What is the Extreme Right in the United States?

The American far right is not a monolith but a convoluted landscape encompassing an array of movements and causes, writes Dr Mark Pitcavage in his report published by the Program on Extremism at George Washington University.

Surveying the Landscape of the American Far Right describes the United States as a large, complicated country with ideological fringes that are equally complex. White supremacy is an important feature of that landscape, but not the only one. Indeed, white supremacist attacks and plots make up only a plurality (43%) of right-wing incidents.

In the report, Pitcavage lists the right-wing movements active in the United States:

White supremacist religious sects slowly emerged in the United States in the mid-20th century in the form of Christian Identity and white supremacist Norse paganism. While white supremacists have used various religious claims and interpretations to defend their racist views, Pitcavage says these new sects featured white supremacy as the cornerstone of their beliefs.

Traditional white supremacy emerged after the Civil War and the end of slavery, when conservative white Southerners updated their pro-slavery arguments to reflect their desire to resist perceived threats to white hegemony, such as Reconstruction state governments and the African-American community itself. The evolution of the Ku Klux Klan into a violent movement conducting a sustained terrorist campaign was the ultimate expression of such goals.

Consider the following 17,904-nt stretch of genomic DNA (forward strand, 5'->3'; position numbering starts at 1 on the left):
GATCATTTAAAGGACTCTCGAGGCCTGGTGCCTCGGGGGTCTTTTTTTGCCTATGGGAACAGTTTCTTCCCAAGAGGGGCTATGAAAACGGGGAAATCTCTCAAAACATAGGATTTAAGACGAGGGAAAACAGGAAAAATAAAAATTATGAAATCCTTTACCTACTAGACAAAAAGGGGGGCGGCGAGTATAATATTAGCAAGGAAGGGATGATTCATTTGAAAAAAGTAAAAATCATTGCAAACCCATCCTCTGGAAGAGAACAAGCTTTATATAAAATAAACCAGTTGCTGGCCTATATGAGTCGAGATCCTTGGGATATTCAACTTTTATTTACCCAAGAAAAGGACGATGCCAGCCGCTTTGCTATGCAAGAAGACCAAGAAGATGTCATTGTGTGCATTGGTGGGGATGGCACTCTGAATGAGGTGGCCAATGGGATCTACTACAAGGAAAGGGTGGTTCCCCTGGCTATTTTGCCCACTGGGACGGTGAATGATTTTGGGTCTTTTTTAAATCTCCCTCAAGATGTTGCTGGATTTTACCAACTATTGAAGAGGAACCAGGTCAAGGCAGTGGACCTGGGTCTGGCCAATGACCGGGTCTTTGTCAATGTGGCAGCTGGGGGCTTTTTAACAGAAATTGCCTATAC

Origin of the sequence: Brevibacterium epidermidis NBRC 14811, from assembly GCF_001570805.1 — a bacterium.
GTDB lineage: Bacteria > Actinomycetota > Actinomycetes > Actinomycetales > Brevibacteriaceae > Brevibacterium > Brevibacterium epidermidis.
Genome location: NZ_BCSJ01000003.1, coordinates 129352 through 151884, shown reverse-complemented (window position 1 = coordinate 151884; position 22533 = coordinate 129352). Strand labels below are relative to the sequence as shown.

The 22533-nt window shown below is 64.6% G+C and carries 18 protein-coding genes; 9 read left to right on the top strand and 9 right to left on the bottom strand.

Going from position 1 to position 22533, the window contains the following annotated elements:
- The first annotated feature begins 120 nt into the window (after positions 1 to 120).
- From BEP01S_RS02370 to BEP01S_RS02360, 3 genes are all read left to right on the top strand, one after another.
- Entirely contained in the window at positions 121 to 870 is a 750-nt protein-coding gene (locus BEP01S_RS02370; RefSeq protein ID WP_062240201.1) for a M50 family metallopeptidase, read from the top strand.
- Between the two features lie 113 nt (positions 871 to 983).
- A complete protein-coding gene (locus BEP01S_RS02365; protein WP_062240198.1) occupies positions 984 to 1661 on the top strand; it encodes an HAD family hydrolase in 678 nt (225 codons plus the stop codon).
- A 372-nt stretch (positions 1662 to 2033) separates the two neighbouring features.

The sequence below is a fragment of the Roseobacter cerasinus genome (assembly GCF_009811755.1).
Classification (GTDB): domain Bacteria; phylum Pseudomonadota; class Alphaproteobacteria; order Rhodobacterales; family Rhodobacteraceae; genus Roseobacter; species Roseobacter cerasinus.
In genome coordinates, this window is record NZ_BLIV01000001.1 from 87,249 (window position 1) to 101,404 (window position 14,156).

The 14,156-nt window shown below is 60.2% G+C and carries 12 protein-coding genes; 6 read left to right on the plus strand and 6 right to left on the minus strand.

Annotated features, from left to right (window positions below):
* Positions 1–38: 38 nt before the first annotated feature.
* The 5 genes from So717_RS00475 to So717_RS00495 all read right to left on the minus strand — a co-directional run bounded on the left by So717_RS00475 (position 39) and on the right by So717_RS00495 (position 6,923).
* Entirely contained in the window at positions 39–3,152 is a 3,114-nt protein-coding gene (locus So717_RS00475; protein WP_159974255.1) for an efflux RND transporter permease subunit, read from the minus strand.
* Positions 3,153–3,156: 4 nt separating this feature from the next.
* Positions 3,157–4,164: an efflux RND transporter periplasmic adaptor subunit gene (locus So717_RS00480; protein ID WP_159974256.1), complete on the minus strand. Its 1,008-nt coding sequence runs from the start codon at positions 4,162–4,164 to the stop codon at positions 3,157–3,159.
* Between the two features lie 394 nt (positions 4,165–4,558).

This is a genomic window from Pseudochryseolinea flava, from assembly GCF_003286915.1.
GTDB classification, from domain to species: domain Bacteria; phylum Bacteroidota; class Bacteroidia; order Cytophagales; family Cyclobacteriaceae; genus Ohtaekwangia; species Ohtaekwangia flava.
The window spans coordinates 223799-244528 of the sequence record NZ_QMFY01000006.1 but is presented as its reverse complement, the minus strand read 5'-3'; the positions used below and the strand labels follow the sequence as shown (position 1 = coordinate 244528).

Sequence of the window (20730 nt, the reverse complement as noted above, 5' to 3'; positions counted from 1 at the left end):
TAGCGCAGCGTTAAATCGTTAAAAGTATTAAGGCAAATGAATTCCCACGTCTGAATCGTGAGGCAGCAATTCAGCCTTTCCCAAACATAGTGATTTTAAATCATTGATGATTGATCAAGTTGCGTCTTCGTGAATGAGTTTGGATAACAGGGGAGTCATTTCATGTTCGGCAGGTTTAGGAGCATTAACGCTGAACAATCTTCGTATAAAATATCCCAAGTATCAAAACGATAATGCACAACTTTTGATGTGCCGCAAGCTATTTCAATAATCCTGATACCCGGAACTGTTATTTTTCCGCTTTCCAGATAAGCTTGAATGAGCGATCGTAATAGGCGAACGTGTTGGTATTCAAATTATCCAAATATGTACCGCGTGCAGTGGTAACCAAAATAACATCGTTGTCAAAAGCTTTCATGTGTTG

Nazism and neo-Nazism mostly originated abroad, like German Nazism, which fell casualty to World War II but was replaced after the war by neo-Nazi groups. More recently, new neo-Nazi groups such as Atomwaffen Division and the National Socialist Legion have accompanied the rise of the alt right.

Racist skinhead activity and violence was strong in the United States from the 1990s through the mid-2000s. Pitcavage says the subculture is now aging, while the rise of the alt right appears to be drawing away potential recruits, throwing its long-term future into some doubt.

White supremacist prison gangs can be traced to the Aryan Brotherhood in the 1960s but became widespread in the 1980s as state prison systems ended racial segregation. With limited connections to other white supremacists, such gangs generally practiced a crude, homegrown version of white supremacy. By the 2000s, white supremacist prison gangs had become increasingly active on the streets and had absorbed more orthodox white supremacist ideology. However, these gangs operate as organized crime and heavily prioritize traditional criminal goals over ideological ones.

Alt right and alt lite, the most recent addition to the white supremacist sphere, has brought the largest number of young recruits to the movement since the emergence of racist skinheads. They are frequently shaped by a distinctive online subculture that evolved on websites such as 4chan, 8chan and Reddit. The alt right is also noteworthy for its misogyny. Energized by the 2016 presidential election result, alt right adherents began forming real world organizations and engaging in activities ranging from propaganda distribution to acts of violence.

The so-called alt lite abandoned the alt right due to negative attention and call themselves “civic nationalists” rather than “white nationalists.” White supremacists derisively refer to them as “alt lite.” The alt lite is an emerging movement and Pitcavage says is too soon to tell if they will survive in the long-term as a distinctive movement.